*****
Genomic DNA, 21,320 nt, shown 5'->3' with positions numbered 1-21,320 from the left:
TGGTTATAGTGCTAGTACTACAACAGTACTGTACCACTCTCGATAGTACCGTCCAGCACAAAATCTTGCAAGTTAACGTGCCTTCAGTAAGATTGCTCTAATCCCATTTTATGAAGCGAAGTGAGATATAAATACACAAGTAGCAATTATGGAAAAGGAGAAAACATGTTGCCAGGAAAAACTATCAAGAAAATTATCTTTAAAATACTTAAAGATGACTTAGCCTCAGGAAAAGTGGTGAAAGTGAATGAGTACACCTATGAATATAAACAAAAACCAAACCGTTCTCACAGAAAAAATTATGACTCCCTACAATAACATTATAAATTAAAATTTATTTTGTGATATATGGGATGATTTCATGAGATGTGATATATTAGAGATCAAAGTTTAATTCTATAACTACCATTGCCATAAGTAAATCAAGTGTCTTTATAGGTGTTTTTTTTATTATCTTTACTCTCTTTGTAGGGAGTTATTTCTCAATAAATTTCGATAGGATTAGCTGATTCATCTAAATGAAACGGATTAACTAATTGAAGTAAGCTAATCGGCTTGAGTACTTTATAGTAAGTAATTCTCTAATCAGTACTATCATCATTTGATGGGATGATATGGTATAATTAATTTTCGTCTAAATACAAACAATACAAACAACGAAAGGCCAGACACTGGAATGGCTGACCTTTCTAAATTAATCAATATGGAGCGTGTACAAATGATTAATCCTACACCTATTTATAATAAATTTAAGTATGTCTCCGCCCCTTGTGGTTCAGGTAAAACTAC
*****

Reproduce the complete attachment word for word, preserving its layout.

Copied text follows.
Genomic DNA, 21,320 nt, shown 5'->3' with positions numbered 1-21,320 from the left:
TGGTTATAGTGCTAGTACTACAACAGTACTGTACCACTCTCGATAGTACCGTCCAGCACAAAATCTTGCAAGTTAACGTGCCTTCAGTAAGATTGCTCTAATCCCATTTTATGAAGCGAAGTGAGATATAAATACACAAGTAGCAATTATGGAAAAGGAGAAAACATGTTGCCAGGAAAAACTATCAAGAAAATTATCTTTAAAATACTTAAAGATGACTTAGCCTCAGGAAAAGTGGTGAAAGTGAATGAGTACACCTATGAATATAAACAAAAACCAAACCGTTCTCACAGAAAAAATTATGACTCCCTACAATAACATTATAAATTAAAATTTATTTTGTGATATATGGGATGATTTCATGAGATGTGATATATTAGAGATCAAAGTTTAATTCTATAACTACCATTGCCATAAGTAAATCAAGTGTCTTTATAGGTGTTTTTTTTATTATCTTTACTCTCTTTGTAGGGAGTTATTTCTCAATAAATTTCGATAGGATTAGCTGATTCATCTAAATGAAACGGATTAACTAATTGAAGTAAGCTAATCGGCTTGAGTACTTTATAGTAAGTAATTCTCTAATCAGTACTATCATCATTTGATGGGATGATATGGTATAATTAATTTTCGTCTAAATACAAACAATACAAACAACGAAAGGCCAGACACTGGAATGGCTGACCTTTCTAAATTAATCAATATGGAGCGTGTACAAATGATTAATCCTACACCTATTTATAATAAATTTAAGTATGTCTCCGCCCCTTGTGGTTCAGGTAAAACTAC